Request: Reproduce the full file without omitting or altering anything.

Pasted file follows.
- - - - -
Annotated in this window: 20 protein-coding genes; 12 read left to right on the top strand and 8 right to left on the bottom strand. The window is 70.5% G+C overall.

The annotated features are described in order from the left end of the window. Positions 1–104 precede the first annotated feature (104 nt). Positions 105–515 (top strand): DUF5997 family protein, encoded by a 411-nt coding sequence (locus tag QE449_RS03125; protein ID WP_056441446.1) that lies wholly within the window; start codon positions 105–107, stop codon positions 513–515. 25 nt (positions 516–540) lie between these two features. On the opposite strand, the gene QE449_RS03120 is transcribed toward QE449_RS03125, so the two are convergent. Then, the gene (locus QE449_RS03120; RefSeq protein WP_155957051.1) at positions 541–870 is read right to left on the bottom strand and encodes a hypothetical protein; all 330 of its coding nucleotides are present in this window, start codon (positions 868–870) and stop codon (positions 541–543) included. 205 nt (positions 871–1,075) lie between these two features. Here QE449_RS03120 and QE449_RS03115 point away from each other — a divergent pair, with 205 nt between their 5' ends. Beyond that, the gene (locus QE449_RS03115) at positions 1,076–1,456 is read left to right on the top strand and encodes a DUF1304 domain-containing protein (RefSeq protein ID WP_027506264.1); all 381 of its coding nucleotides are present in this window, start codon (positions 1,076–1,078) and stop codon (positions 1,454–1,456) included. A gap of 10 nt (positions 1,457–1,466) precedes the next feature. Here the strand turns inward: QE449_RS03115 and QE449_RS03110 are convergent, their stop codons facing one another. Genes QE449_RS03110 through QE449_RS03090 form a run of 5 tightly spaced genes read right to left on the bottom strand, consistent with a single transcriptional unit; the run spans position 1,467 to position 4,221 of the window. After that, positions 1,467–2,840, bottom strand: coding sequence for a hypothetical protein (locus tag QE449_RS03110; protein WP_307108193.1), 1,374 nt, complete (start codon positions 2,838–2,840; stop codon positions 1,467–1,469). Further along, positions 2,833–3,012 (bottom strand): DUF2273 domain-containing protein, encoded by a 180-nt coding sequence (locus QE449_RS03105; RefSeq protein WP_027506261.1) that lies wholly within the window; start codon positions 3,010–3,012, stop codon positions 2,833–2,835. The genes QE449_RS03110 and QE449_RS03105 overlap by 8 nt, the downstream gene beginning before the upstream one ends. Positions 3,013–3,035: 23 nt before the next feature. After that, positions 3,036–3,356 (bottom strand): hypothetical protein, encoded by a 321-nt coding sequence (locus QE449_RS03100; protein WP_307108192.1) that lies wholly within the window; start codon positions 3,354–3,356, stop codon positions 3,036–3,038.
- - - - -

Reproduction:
Annotated in this window: 20 protein-coding genes; 12 read left to right on the top strand and 8 right to left on the bottom strand. The window is 70.5% G+C overall.

The annotated features are described in order from the left end of the window. Positions 1–104 precede the first annotated feature (104 nt). Positions 105–515 (top strand): DUF5997 family protein, encoded by a 411-nt coding sequence (locus tag QE449_RS03125; protein ID WP_056441446.1) that lies wholly within the window; start codon positions 105–107, stop codon positions 513–515. 25 nt (positions 516–540) lie between these two features. On the opposite strand, the gene QE449_RS03120 is transcribed toward QE449_RS03125, so the two are convergent. Then, the gene (locus QE449_RS03120; RefSeq protein WP_155957051.1) at positions 541–870 is read right to left on the bottom strand and encodes a hypothetical protein; all 330 of its coding nucleotides are present in this window, start codon (positions 868–870) and stop codon (positions 541–543) included. 205 nt (positions 871–1,075) lie between these two features. Here QE449_RS03120 and QE449_RS03115 point away from each other — a divergent pair, with 205 nt between their 5' ends. Beyond that, the gene (locus QE449_RS03115) at positions 1,076–1,456 is read left to right on the top strand and encodes a DUF1304 domain-containing protein (RefSeq protein ID WP_027506264.1); all 381 of its coding nucleotides are present in this window, start codon (positions 1,076–1,078) and stop codon (positions 1,454–1,456) included. A gap of 10 nt (positions 1,457–1,466) precedes the next feature. Here the strand turns inward: QE449_RS03115 and QE449_RS03110 are convergent, their stop codons facing one another. Genes QE449_RS03110 through QE449_RS03090 form a run of 5 tightly spaced genes read right to left on the bottom strand, consistent with a single transcriptional unit; the run spans position 1,467 to position 4,221 of the window. After that, positions 1,467–2,840, bottom strand: coding sequence for a hypothetical protein (locus tag QE449_RS03110; protein WP_307108193.1), 1,374 nt, complete (start codon positions 2,838–2,840; stop codon positions 1,467–1,469). Further along, positions 2,833–3,012 (bottom strand): DUF2273 domain-containing protein, encoded by a 180-nt coding sequence (locus QE449_RS03105; RefSeq protein WP_027506261.1) that lies wholly within the window; start codon positions 3,010–3,012, stop codon positions 2,833–2,835. The genes QE449_RS03110 and QE449_RS03105 overlap by 8 nt, the downstream gene beginning before the upstream one ends. Positions 3,013–3,035: 23 nt before the next feature. After that, positions 3,036–3,356 (bottom strand): hypothetical protein, encoded by a 321-nt coding sequence (locus QE449_RS03100; protein WP_307108192.1) that lies wholly within the window; start codon positions 3,354–3,356, stop codon positions 3,036–3,038.